rep-ar-tee / rĕp-ər-tē, rĕp-ər-tā, rĕp-är-tē, rĕp-är-tā
1. a quick, clever reply
Repartee is something we think of twenty-four hours too late.
Mark Twain, 1835 – 1910
2. conversation filled with quick, clever remarks
Thus, with laugh and jest, and good-natured repartee, did these men bear the pangs of hunger for many days.
From “The Red Eric” by R.M. Ballantyne, 1825 – 1894
3. skill in coming up with quick, clever replies
Repartee is altogether a natural endowment, and is the lightning of the mind.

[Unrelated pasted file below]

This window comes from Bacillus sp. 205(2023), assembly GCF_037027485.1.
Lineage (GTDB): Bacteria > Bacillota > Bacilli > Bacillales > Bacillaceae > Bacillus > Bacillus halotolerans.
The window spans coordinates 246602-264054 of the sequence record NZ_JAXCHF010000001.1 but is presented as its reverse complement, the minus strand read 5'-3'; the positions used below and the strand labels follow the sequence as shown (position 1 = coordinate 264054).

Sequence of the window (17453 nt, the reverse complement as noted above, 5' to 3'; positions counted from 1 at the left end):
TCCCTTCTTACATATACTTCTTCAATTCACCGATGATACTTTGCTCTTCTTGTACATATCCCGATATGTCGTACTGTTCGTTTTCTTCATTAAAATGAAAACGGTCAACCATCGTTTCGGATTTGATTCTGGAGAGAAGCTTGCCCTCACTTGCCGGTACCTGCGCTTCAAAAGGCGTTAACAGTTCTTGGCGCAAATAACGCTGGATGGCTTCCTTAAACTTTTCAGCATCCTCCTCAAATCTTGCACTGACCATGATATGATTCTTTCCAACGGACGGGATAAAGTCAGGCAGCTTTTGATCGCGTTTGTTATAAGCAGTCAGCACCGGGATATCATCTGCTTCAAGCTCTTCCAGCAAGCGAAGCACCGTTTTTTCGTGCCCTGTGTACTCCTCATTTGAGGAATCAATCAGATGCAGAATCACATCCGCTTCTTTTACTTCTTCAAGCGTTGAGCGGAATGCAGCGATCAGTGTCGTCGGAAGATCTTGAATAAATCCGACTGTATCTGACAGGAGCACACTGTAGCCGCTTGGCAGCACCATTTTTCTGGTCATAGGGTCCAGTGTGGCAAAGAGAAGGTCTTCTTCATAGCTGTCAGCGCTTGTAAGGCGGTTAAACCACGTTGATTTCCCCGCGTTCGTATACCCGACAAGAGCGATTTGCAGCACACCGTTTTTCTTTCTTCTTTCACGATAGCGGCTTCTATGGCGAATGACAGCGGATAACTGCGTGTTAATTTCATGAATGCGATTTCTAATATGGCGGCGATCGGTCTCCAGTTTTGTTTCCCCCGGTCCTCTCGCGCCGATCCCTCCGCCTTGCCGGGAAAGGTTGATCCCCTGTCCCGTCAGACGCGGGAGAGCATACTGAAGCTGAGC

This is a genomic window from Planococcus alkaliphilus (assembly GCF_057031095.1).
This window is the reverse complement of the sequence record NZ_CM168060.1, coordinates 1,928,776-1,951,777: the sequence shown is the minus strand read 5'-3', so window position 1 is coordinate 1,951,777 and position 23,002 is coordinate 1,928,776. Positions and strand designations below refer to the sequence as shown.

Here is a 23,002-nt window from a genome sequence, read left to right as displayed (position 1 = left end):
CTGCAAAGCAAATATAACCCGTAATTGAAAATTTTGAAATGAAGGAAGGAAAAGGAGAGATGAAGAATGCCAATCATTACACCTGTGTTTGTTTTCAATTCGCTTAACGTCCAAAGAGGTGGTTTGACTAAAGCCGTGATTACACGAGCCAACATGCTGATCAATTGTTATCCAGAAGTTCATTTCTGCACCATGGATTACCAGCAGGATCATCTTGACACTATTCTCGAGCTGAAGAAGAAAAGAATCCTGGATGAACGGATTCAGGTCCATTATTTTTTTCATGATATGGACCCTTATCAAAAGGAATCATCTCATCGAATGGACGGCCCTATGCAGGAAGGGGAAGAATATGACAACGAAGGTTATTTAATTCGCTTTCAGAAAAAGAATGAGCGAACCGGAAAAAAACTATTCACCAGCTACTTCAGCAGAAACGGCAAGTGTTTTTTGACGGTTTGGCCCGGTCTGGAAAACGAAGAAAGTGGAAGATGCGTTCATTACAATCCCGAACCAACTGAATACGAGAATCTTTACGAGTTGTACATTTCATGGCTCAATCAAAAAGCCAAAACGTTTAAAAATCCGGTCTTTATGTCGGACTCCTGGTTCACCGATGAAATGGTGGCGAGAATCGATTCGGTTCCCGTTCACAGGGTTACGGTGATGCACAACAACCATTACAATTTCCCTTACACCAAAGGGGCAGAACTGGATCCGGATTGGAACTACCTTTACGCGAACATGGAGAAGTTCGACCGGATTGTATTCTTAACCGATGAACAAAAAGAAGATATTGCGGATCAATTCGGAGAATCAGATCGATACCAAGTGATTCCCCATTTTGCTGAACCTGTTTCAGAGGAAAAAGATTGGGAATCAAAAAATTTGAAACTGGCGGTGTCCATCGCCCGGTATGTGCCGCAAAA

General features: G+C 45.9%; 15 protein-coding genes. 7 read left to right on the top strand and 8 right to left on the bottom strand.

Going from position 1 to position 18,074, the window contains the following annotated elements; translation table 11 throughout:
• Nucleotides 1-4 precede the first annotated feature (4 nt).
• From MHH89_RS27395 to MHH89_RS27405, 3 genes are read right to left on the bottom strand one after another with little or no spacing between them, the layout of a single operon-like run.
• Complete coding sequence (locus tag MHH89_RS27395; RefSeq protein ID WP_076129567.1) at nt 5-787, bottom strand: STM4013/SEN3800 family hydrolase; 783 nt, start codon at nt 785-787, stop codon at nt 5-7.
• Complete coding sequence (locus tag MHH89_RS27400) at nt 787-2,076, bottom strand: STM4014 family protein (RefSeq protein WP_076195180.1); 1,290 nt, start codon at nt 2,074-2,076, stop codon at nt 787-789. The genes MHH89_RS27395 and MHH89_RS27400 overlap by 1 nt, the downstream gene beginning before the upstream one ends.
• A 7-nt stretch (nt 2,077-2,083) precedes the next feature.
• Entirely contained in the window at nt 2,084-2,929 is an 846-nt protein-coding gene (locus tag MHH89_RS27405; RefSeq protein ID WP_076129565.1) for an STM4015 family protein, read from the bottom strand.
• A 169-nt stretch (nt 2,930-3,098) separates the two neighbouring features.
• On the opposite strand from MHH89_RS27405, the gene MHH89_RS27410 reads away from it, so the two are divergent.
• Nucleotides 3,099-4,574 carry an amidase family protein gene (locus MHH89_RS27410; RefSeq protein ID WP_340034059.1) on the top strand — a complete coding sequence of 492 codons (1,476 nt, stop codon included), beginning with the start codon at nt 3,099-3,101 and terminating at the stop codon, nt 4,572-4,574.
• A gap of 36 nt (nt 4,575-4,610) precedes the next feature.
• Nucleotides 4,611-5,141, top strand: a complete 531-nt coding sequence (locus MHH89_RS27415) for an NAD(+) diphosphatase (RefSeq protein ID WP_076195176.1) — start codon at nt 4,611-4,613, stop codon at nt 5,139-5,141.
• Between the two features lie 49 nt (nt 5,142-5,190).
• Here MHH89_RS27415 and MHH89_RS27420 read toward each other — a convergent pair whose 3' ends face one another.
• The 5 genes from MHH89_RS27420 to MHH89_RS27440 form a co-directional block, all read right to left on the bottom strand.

Alfred de Musset, 1810 – 1857
From the French feminine noun repartie (an answering blow or thrust [originally a fencing term], retort, riposte), which began as the feminine form of the past participle of the French verb repartir (set out, start again, reply, retort). Repartir is derived from the Latin verb partio, partire, partivi, partitum [ also found as partior, partiri, partitus/partita/partitum] ( part, share, divide, apportion, distribute) plus the Latin prefix re– (back, again).
Thank you to Allen Ward for providing this etymology.